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An immigrant holds a U.S. flag during a naturalization ceremony to become an American citizen in New York, April 17, 2013. REUTERS/Brendan McDermid(reuters_tickers)
By Julia Edwards Ainsley
WASHINGTON (Reuters) - The Trump administration is still reviewing a policy set in 2012 by U.S. President Barack Obama that protects from deportation nearly 600,000 immigrants brought into the country illegally by their parents, known as "Dreamers," a White House spokesman said on Friday.
"No final determination has been made," said the spokesman, who asked that his name not be used.
Rescinding the policy known as Deferred Action for Childhood Arrivals, or DACA, would anger those who have said President Donald Trump is already too tough on immigration enforcement. But leaving it in place would conflict with a promise Trump made on the presidential campaign trail.
There was confusion over whether the policy would remain in place late Thursday after the Department of Homeland Security published a notice that it would rescind another Obama-era immigration policy.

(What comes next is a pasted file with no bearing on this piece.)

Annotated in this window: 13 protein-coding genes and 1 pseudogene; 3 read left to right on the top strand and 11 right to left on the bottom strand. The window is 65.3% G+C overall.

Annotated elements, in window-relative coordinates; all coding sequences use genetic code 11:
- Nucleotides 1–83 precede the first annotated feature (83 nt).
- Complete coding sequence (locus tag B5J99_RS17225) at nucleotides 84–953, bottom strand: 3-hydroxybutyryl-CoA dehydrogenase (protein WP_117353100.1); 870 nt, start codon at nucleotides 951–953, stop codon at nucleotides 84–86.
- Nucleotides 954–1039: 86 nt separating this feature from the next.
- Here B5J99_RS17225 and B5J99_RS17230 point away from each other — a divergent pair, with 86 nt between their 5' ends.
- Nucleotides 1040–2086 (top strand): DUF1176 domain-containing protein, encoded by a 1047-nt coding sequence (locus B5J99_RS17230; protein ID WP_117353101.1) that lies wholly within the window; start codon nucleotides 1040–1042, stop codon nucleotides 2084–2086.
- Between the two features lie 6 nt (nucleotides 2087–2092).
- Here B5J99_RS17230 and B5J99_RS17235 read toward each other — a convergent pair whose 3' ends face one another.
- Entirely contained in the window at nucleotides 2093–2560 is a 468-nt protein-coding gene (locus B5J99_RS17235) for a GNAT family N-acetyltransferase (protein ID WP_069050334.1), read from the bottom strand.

The other policy, known as Deferred Action for Parents of Americans and Lawful Permanent Residents, or DAPA, was written in 2014 to protect illegal immigrant parents with children who are U.S. citizens and lawful permanent residents. The policy never went into effect because federal courts put it on hold.
In a statement on Thursday, the Department of Homeland Security statement said DACA "will remain in effect."
The New York Times subsequently published a story citing the statement, saying that Dreamers would be allowed to stay.
In fact, the White House spokesman said, the statement was only meant to clarify that the rescission of the programme for parents would have no impact on the programme for immigrants who arrived as children.
Trump had pledged on the campaign trail to rescind all of Obama's executive orders on immigration, including DACA.
But as president, he has said his administration was devising a policy on how to deal with individuals covered by DACA. No formal changes have been announced.
(Reporting by Julia Edwards Ainsley in Washington and Dan Levine in San Francisco; Editing by Noeleen Walder and Jonathan Oatis)